Introduction: Cognitive therapy is based on the realistic epistemology which exerts that there is an objective reality beyond human experience. Cognitive models of psychopathology stipulate that the processing of external event or internal stimuli is biased and therefore systematically distorts the individuals construction of his or her experiences, leading to a variety of cognitive errors. These distorted cognitions predispose or perpetuates mental disorders. If this bias that is also manifested in the automatic thoughts during specific instances can be attenuated by weakening the belief in these thoughts, it may lead into change in the accompanying emotion and dysfunctional behaviour.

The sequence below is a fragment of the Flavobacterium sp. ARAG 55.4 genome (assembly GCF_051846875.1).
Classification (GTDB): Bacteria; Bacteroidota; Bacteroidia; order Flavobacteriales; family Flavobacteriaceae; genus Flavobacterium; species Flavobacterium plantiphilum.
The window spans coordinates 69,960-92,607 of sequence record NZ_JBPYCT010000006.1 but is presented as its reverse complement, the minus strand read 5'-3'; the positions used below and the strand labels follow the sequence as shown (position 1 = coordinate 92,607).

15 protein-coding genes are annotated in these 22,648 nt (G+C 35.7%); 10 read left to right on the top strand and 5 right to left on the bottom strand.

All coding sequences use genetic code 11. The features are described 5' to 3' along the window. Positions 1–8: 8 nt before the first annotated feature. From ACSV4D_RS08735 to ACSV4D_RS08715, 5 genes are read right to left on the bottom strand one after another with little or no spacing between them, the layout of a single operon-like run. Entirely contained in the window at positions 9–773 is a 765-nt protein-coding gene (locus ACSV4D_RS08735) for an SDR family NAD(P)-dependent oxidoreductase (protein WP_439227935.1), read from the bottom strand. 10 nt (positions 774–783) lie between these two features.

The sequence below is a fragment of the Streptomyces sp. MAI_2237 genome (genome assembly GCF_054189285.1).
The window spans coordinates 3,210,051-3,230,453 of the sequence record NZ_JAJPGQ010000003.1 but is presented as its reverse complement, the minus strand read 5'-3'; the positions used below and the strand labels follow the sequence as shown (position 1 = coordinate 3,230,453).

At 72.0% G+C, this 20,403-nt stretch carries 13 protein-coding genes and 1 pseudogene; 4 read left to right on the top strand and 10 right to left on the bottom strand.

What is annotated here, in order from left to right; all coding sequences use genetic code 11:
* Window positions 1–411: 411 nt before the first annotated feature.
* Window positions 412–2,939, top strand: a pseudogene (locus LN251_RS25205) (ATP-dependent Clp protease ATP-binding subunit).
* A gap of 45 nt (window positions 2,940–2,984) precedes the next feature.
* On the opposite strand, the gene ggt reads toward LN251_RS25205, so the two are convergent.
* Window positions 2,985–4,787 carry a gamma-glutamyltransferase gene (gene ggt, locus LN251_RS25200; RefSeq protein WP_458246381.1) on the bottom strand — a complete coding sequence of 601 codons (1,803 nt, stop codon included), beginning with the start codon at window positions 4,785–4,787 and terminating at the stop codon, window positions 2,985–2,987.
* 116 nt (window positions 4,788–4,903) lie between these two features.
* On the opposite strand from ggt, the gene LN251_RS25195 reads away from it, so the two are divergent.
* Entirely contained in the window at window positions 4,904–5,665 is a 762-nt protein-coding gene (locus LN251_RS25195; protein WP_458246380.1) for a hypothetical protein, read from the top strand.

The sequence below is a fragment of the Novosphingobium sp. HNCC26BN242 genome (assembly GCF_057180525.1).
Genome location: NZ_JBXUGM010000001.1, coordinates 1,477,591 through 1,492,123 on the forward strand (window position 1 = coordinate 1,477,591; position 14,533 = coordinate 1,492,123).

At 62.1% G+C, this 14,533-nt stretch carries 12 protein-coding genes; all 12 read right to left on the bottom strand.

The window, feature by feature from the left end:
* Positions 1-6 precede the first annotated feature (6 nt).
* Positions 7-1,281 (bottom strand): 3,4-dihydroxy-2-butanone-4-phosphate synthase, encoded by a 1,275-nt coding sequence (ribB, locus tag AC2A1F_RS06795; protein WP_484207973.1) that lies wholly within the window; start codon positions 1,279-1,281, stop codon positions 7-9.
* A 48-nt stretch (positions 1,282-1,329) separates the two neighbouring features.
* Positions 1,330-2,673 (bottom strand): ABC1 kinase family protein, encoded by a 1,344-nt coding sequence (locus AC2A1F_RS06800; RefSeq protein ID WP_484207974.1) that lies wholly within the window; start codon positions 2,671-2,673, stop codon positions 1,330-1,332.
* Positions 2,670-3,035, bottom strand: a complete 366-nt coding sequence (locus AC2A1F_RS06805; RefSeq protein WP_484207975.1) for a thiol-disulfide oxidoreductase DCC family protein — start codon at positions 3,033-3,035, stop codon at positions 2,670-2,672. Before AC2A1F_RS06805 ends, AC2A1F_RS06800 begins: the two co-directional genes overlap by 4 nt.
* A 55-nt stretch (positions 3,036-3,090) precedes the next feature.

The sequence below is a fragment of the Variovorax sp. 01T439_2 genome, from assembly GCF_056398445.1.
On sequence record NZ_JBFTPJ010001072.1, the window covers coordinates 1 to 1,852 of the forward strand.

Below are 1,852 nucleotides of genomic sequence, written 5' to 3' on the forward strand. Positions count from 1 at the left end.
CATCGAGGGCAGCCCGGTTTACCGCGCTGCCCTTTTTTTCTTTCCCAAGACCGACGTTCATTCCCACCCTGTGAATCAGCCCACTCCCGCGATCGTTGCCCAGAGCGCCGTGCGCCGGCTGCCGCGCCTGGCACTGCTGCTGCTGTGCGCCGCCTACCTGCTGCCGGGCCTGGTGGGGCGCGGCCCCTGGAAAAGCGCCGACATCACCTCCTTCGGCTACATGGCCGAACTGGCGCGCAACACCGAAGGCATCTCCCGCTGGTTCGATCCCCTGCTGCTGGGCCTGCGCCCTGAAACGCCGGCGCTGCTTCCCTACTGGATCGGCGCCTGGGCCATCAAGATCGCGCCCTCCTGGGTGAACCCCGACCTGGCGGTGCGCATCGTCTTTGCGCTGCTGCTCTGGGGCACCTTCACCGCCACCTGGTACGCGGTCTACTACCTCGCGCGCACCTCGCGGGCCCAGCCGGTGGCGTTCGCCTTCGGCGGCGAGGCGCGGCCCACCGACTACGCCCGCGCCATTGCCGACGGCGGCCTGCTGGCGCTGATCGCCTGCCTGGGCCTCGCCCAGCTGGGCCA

Objective: The aim of this review is to describe the basic technique of cognitive therapy namely examining the evidence and also present the clinical application of this technique. In order to perform this technique, first situation must be detailed. Then assessed emotion is graded according to its severity. After that, key automatic thought must be identified and phrased accordingly. After grading belief in the thought, evidence for and against the thought can be generated using appropriate questioning. In the end by using this evidence, the belief in the automatic thought and the emotion must be reviewed. Examining the evidence can also be used as a homework assignment to be done between sessions. In this text, steps of examining the evidence, which questions to be asked, and the points that must be attendant is reviewed and a sample interview is included.
Conclusion: By its empirical nature examining the evidence is the most valuable technique of cognitive therapy and when it is applied properly long lasting change can occur in clients.
Key words: Cognitive therapy, cognition, behavior therapy